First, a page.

APHIS Withdraws 2008 Proposal to Amend Regulation of GE Organisms
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The U.S. Department of Agriculture’s Animal and Plant Health Inspection Service (APHIS) announced on February 27, 2015 that it is officially withdrawing a six year-old proposal that originally sought to substantially amend the agency’s decades-old regulatory program governing the introduction of certain genetically engineered (GE) organisms into the environment. The 2008 proposal, among other key changes, would have expanded the scope of GE organisms subject to APHIS regulation while establishing a new and comprehensive permitting system to replace APHIS’ current notification and permitting procedures. It now has been formally withdrawn so that APHIS can “begin fresh stakeholder engagement aimed at exploring alternative policy approaches.” A brief overview of APHIS’ withdrawal action follows.
The 2008 Proposal
APHIS’ current regulations over GE organisms are published at 7 C.F.R. Part 340, consistent with the agency’s authority to regulate “plant pest” organisms under the Plant Protection Act (PPA). When originally issued in 1987, these regulations addressed most of the then-existing genetic engineering technologies, which frequently involved the use of modified plant pests such as Agrobacterium to transfer new genes to plants.
However, as APHIS explained in its 2008 proposal, technological advances had “led to the possibility of developing GE organisms that do not fit within the plant pest definition, but may cause environmental or other types of physical harm or damage covered by the definition of noxious weed in the PPA.” 73 Fed. Reg. 60008, 60011 (Oct. 9, 2008). Accordingly, APHIS proposed to expand the scope of its regulatory program beyond plant pests, consistent with its additional PPA authority over noxious weeds. The proposal also sought to eliminate the program’s separate notification procedure for the introduction of eligible GE organisms without a permit, and instead would have placed all Part 340 authorizations under a single, comprehensive permitting procedure. Notably, APHIS’ 2008 proposal did not suggest any changes to the definition of the term “genetic engineering” itself, which is defined under Part 340 to mean “the genetic modification of organisms by recombinant DNA techniques.”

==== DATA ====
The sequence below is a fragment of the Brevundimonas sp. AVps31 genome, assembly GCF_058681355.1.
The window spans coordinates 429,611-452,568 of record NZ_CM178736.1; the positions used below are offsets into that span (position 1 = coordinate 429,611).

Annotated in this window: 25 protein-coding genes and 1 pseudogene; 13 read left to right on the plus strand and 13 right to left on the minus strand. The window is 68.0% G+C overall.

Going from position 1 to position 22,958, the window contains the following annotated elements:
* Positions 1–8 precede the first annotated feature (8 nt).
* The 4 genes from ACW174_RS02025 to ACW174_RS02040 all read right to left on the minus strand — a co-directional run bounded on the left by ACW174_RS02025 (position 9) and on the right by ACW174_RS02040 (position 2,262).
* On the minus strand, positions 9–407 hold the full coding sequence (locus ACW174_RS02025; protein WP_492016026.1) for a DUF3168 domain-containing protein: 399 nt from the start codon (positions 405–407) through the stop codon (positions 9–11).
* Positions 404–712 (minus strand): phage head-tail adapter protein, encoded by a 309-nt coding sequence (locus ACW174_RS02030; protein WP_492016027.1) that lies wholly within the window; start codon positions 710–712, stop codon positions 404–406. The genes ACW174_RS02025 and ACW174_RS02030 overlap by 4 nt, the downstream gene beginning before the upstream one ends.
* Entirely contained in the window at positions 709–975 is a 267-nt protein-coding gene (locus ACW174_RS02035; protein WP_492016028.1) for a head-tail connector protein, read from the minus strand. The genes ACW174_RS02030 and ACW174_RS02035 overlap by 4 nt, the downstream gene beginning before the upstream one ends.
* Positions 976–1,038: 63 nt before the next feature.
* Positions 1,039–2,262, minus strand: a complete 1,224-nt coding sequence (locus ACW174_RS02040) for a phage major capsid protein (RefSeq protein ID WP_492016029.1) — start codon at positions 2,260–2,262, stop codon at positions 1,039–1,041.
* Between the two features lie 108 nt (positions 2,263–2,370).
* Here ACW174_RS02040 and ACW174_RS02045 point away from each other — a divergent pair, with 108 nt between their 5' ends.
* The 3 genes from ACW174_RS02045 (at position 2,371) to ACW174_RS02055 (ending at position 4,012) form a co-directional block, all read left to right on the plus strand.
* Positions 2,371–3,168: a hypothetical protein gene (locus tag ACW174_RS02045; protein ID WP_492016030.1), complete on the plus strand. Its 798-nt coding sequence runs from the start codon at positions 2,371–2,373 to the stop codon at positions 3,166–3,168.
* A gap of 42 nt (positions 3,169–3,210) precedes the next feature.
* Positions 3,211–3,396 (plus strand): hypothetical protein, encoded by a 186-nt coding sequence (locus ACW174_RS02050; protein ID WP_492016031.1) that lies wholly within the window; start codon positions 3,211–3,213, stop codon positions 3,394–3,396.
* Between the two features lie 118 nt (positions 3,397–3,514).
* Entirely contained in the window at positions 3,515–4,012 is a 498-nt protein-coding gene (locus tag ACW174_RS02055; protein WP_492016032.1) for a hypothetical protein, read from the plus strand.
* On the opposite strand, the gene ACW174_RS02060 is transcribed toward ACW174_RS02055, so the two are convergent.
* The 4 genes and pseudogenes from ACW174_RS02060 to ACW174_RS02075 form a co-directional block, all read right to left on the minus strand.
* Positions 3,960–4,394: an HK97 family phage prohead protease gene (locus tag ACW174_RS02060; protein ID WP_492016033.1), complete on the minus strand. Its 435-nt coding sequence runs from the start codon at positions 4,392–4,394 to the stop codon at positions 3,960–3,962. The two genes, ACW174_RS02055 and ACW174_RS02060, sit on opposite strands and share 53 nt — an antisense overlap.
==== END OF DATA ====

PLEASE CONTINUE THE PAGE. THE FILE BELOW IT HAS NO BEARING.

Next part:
Withdrawal of the Proposal and Next Steps
APHIS reports that it received over 88,300 comments following publication of the 2008 proposal. Specifically highlighting concerns raised by commenters in connection with the agency’s proposed changes to the scope of APHIS oversight and its permitting system, APHIS explains that as a first step following the proposal’s withdrawal it plans to announce a series of public webinars on this subject. According to APHIS, it intends to use an “open and robust dialogue,” along with “new scientific knowledge,” to drive the development of future regulatory or policy approaches.
Although noting that its current regulations “have been effective in ensuring the safe introduction of GE organisms,” APHIS explains that it is now considering new revisions to update its existing regulations in light of advances in science and technology and that reflect its own experience over the last several decades.
Beveridge & Diamond will continue to closely follow APHIS’ policy in this area and provide regular updates to clients on key developments as they are announced. We are available to address questions regarding potential changes to APHIS’ policy or about APHIS’ regulation of GE organisms more generally. For more information, please contact Kathy Szmuszkovicz at [email protected] or (202) 789-6037, or Alan Sachs, Independent Consultant Attorney to Beveridge & Diamond, at [email protected] or (410) 230-1345.